Daddy’s Home Review
Mild-mannered family man Brad Whitaker (Ferrell) is forced compete for the affection of his wife and step-kids after their macho biological dad Dusty (Wahlberg) rides back into their lives and clearly determined to win his family back.
Will Ferrell and Mark Wahlberg successfully established a comfortable comedy dynamic in The Other Guys, playing the typical odd couple routine for frequent laughs in the crowd pleasing cop comedy. Reunited in Daddy’s Home the pair resume amusing hostilities as Ferrell’s meek suburban dad clashes painfully with Wahlberg’s bike riding macho badass. Playing easily to type the duo both clearly relish the opportunity to spar with each other again.
Freaks & Geeks star Linda Cardellini is always a welcome addition to any cast. Most recently seen in Avengers Age of Ultron as Hawkeye’s secret wife, this time she has a little more involvement in the action, playing the sensible women caught up in the increasingly ridiculous male rivalries.
Thanks to a few effective running gags, a supporting cast of familiar faces and unashamedly silly set pieces the film manages to keep its simple plot moving without losing its audience to apathy or irritation. The film never makes the mistake of taking itself too seriously at least.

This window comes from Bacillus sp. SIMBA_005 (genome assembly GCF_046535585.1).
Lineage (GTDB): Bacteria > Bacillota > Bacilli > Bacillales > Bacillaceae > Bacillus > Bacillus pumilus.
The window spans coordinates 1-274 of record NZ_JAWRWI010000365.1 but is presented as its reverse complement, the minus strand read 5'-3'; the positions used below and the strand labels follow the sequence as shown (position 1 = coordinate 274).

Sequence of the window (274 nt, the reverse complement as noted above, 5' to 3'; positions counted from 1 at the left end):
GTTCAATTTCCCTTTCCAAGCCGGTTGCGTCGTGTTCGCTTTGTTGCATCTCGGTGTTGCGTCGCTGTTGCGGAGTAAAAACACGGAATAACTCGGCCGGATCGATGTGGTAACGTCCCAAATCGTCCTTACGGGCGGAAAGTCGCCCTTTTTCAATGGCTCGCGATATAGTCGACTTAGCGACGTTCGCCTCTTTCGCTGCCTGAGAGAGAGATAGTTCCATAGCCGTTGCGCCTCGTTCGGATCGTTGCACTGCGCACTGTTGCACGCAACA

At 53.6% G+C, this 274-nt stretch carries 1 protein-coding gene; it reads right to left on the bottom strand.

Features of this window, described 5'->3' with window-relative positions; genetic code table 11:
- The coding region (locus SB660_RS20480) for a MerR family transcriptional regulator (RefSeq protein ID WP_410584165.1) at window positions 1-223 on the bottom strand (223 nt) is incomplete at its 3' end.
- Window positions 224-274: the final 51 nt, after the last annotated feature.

Daddy’s Home is packed with painful embarrassments. While many people will enjoy watching an abundant supply of cringe worthy awkwardness, others might find it simply excruciating. Ferrell’s sensible family man is quickly reduced to a screaming buffoon and Wahlberg’s cliché macho swagger soon gives way to silly insecurities. Both stars play comfortably to type, moving a simple story towards a pretty predictable conclusion.
The Ugly Truth:
Fans of Ferrell and Wahlberg’s past efforts will welcome another trademark dose of embarrassing shenanigans as Daddy’s Home delivers plenty of slapstick silliness. It’s easy viewing for anyone who can tolerate watching grown men act like overly competitive children, though lacking the memorable moments and catchphrases that make the pairs best work truly stand out.
Review by Russell Nelson